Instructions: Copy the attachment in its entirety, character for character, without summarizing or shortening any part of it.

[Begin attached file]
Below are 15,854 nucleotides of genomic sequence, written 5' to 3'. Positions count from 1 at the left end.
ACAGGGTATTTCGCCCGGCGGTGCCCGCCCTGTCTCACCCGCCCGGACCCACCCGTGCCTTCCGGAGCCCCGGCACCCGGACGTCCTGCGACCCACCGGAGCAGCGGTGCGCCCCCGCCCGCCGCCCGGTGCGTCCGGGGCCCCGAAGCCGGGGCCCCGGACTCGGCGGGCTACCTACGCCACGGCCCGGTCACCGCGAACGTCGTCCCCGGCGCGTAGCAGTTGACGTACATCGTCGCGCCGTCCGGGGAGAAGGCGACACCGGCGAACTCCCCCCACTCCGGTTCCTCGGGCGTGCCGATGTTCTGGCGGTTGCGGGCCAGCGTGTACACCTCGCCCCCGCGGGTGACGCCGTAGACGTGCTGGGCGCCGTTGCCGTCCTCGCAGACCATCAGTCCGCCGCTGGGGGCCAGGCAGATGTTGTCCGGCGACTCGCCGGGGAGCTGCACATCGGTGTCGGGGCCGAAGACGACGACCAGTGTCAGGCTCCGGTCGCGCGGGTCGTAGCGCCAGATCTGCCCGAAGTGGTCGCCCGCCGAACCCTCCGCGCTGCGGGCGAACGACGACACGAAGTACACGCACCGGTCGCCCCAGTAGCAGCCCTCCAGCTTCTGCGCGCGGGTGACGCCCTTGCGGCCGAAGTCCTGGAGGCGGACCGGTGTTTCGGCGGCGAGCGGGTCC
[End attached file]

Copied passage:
Below are 15,854 nucleotides of genomic sequence, written 5' to 3'. Positions count from 1 at the left end.
ACAGGGTATTTCGCCCGGCGGTGCCCGCCCTGTCTCACCCGCCCGGACCCACCCGTGCCTTCCGGAGCCCCGGCACCCGGACGTCCTGCGACCCACCGGAGCAGCGGTGCGCCCCCGCCCGCCGCCCGGTGCGTCCGGGGCCCCGAAGCCGGGGCCCCGGACTCGGCGGGCTACCTACGCCACGGCCCGGTCACCGCGAACGTCGTCCCCGGCGCGTAGCAGTTGACGTACATCGTCGCGCCGTCCGGGGAGAAGGCGACACCGGCGAACTCCCCCCACTCCGGTTCCTCGGGCGTGCCGATGTTCTGGCGGTTGCGGGCCAGCGTGTACACCTCGCCCCCGCGGGTGACGCCGTAGACGTGCTGGGCGCCGTTGCCGTCCTCGCAGACCATCAGTCCGCCGCTGGGGGCCAGGCAGATGTTGTCCGGCGACTCGCCGGGGAGCTGCACATCGGTGTCGGGGCCGAAGACGACGACCAGTGTCAGGCTCCGGTCGCGCGGGTCGTAGCGCCAGATCTGCCCGAAGTGGTCGCCCGCCGAACCCTCCGCGCTGCGGGCGAACGACGACACGAAGTACACGCACCGGTCGCCCCAGTAGCAGCCCTCCAGCTTCTGCGCGCGGGTGACGCCCTTGCGGCCGAAGTCCTGGAGGCGGACCGGTGTTTCGGCGGCGAGCGGGTCC